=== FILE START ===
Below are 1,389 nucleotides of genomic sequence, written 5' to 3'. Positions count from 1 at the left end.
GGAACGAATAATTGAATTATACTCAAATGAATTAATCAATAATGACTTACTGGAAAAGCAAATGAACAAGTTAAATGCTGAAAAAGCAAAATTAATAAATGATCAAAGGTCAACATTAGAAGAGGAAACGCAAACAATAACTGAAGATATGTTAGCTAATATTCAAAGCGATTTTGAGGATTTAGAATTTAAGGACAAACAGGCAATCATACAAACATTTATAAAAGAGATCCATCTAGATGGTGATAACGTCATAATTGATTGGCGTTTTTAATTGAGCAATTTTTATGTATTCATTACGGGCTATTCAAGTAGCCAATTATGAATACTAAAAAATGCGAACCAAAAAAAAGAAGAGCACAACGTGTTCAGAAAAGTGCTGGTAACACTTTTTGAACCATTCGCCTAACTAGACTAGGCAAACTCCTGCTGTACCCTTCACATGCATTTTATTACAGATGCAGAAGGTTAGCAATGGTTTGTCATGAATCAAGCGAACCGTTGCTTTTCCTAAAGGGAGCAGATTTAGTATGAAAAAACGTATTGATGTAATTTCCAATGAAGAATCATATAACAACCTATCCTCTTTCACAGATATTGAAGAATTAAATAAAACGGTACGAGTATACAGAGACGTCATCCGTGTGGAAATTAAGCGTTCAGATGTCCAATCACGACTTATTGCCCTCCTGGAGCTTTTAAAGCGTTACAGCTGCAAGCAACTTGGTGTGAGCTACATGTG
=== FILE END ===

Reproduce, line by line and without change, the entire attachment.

Below are 1,389 nucleotides of genomic sequence, written 5' to 3'. Positions count from 1 at the left end.
GGAACGAATAATTGAATTATACTCAAATGAATTAATCAATAATGACTTACTGGAAAAGCAAATGAACAAGTTAAATGCTGAAAAAGCAAAATTAATAAATGATCAAAGGTCAACATTAGAAGAGGAAACGCAAACAATAACTGAAGATATGTTAGCTAATATTCAAAGCGATTTTGAGGATTTAGAATTTAAGGACAAACAGGCAATCATACAAACATTTATAAAAGAGATCCATCTAGATGGTGATAACGTCATAATTGATTGGCGTTTTTAATTGAGCAATTTTTATGTATTCATTACGGGCTATTCAAGTAGCCAATTATGAATACTAAAAAATGCGAACCAAAAAAAAGAAGAGCACAACGTGTTCAGAAAAGTGCTGGTAACACTTTTTGAACCATTCGCCTAACTAGACTAGGCAAACTCCTGCTGTACCCTTCACATGCATTTTATTACAGATGCAGAAGGTTAGCAATGGTTTGTCATGAATCAAGCGAACCGTTGCTTTTCCTAAAGGGAGCAGATTTAGTATGAAAAAACGTATTGATGTAATTTCCAATGAAGAATCATATAACAACCTATCCTCTTTCACAGATATTGAAGAATTAAATAAAACGGTACGAGTATACAGAGACGTCATCCGTGTGGAAATTAAGCGTTCAGATGTCCAATCACGACTTATTGCCCTCCTGGAGCTTTTAAAGCGTTACAGCTGCAAGCAACTTGGTGTGAGCTACATGTG